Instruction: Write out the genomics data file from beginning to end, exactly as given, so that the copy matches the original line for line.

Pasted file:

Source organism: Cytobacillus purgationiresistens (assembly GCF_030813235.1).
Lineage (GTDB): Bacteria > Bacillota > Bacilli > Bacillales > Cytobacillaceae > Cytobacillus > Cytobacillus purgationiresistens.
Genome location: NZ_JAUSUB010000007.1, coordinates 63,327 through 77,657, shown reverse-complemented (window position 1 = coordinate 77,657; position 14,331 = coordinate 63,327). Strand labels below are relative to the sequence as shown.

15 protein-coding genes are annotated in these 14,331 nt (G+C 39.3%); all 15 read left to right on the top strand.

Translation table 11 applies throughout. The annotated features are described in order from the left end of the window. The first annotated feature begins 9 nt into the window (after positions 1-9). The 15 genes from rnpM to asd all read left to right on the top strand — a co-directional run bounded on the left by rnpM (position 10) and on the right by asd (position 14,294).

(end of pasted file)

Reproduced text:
Source organism: Cytobacillus purgationiresistens (assembly GCF_030813235.1).
Lineage (GTDB): Bacteria > Bacillota > Bacilli > Bacillales > Cytobacillaceae > Cytobacillus > Cytobacillus purgationiresistens.
Genome location: NZ_JAUSUB010000007.1, coordinates 63,327 through 77,657, shown reverse-complemented (window position 1 = coordinate 77,657; position 14,331 = coordinate 63,327). Strand labels below are relative to the sequence as shown.

15 protein-coding genes are annotated in these 14,331 nt (G+C 39.3%); all 15 read left to right on the top strand.

Translation table 11 applies throughout. The annotated features are described in order from the left end of the window. The first annotated feature begins 9 nt into the window (after positions 1-9). The 15 genes from rnpM to asd all read left to right on the top strand — a co-directional run bounded on the left by rnpM (position 10) and on the right by asd (position 14,294).